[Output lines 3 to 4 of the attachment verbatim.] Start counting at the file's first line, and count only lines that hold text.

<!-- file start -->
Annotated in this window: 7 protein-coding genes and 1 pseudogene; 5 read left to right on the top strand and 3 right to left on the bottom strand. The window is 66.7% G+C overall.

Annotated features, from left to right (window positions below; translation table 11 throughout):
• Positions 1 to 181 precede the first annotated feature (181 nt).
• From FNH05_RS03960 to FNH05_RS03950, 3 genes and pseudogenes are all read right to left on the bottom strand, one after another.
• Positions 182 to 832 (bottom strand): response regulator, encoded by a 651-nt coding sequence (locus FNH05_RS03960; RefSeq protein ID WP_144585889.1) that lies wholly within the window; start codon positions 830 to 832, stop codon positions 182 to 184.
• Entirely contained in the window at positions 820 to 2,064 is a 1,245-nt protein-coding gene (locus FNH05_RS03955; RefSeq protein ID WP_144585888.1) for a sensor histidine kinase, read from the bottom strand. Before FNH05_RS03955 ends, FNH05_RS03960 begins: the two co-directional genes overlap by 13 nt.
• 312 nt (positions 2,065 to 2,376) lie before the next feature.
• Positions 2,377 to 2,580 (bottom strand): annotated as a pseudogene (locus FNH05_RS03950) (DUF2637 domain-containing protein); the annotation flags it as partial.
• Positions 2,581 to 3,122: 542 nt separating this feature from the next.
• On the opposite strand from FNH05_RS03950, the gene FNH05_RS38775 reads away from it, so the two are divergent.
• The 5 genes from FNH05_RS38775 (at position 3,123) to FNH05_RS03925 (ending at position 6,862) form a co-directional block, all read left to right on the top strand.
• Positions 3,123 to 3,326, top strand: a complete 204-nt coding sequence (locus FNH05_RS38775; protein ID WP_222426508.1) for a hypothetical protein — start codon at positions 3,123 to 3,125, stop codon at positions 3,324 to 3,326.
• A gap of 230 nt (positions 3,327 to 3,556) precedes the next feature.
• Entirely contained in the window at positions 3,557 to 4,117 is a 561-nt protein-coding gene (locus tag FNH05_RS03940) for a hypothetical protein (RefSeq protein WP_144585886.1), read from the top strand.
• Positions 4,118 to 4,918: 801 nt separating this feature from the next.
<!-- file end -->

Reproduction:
• Positions 1 to 181 precede the first annotated feature (181 nt).
• From FNH05_RS03960 to FNH05_RS03950, 3 genes and pseudogenes are all read right to left on the bottom strand, one after another.